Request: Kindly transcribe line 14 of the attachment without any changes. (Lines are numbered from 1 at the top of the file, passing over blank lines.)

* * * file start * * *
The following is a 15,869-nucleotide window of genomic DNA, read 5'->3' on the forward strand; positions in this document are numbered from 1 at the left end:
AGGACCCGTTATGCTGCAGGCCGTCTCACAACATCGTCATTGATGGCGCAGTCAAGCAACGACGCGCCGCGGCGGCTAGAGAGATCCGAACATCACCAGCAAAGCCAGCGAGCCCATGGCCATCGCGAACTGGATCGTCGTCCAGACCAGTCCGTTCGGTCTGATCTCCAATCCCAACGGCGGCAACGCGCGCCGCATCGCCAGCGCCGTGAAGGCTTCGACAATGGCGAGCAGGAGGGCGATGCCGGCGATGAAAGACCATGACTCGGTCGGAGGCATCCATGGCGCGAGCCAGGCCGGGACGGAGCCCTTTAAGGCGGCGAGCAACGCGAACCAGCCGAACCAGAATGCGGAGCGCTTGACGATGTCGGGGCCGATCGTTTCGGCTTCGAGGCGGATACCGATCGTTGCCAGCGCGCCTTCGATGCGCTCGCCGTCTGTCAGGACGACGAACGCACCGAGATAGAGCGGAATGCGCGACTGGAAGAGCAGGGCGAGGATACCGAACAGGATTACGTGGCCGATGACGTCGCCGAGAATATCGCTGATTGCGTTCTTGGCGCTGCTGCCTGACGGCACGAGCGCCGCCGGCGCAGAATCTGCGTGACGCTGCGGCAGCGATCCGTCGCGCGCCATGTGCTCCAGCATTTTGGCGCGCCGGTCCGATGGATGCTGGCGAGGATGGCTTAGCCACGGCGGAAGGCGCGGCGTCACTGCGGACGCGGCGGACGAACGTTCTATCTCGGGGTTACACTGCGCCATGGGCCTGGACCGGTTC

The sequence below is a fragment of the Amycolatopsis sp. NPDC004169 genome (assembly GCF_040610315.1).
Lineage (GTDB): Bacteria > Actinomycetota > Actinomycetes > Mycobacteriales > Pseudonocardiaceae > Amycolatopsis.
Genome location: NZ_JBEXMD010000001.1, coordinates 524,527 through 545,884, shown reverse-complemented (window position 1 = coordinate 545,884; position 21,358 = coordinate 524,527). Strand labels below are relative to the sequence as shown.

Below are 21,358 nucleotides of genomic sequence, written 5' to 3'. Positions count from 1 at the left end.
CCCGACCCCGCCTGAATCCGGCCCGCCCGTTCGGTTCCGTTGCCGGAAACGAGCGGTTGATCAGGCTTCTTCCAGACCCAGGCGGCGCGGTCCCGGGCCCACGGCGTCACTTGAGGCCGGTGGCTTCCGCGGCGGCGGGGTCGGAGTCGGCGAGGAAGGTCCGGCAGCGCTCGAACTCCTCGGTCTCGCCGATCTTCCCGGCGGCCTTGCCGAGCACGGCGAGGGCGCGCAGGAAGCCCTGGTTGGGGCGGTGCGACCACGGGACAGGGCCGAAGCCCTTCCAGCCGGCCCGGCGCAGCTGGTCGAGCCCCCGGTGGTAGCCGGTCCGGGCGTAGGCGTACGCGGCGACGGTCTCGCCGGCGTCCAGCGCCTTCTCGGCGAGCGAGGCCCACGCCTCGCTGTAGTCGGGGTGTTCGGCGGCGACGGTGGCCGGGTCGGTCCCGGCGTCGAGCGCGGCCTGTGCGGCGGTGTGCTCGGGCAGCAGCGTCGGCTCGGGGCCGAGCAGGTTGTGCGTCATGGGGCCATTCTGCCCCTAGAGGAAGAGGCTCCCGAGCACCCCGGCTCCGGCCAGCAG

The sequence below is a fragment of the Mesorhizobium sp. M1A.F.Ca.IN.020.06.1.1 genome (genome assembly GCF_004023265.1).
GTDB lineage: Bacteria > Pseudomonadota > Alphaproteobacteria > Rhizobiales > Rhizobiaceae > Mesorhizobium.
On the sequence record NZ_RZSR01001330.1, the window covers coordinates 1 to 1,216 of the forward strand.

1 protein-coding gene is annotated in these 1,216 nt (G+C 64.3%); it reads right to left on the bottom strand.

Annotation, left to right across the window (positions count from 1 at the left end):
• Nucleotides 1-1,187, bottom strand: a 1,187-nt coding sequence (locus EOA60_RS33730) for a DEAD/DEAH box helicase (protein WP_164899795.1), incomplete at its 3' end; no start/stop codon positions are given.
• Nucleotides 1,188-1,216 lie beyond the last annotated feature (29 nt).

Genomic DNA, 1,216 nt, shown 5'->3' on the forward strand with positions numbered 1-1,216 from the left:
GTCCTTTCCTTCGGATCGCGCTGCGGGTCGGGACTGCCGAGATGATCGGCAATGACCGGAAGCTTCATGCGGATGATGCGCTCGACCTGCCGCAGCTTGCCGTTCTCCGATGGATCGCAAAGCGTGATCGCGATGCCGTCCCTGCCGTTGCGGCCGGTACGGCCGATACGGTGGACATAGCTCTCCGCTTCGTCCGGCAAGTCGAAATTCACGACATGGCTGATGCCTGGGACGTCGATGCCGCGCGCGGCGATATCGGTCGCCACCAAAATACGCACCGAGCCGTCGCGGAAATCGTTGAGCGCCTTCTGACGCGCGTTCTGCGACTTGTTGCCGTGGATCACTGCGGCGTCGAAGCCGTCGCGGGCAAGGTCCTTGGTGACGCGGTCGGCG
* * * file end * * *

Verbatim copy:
• Nucleotides 1,188-1,216 lie beyond the last annotated feature (29 nt).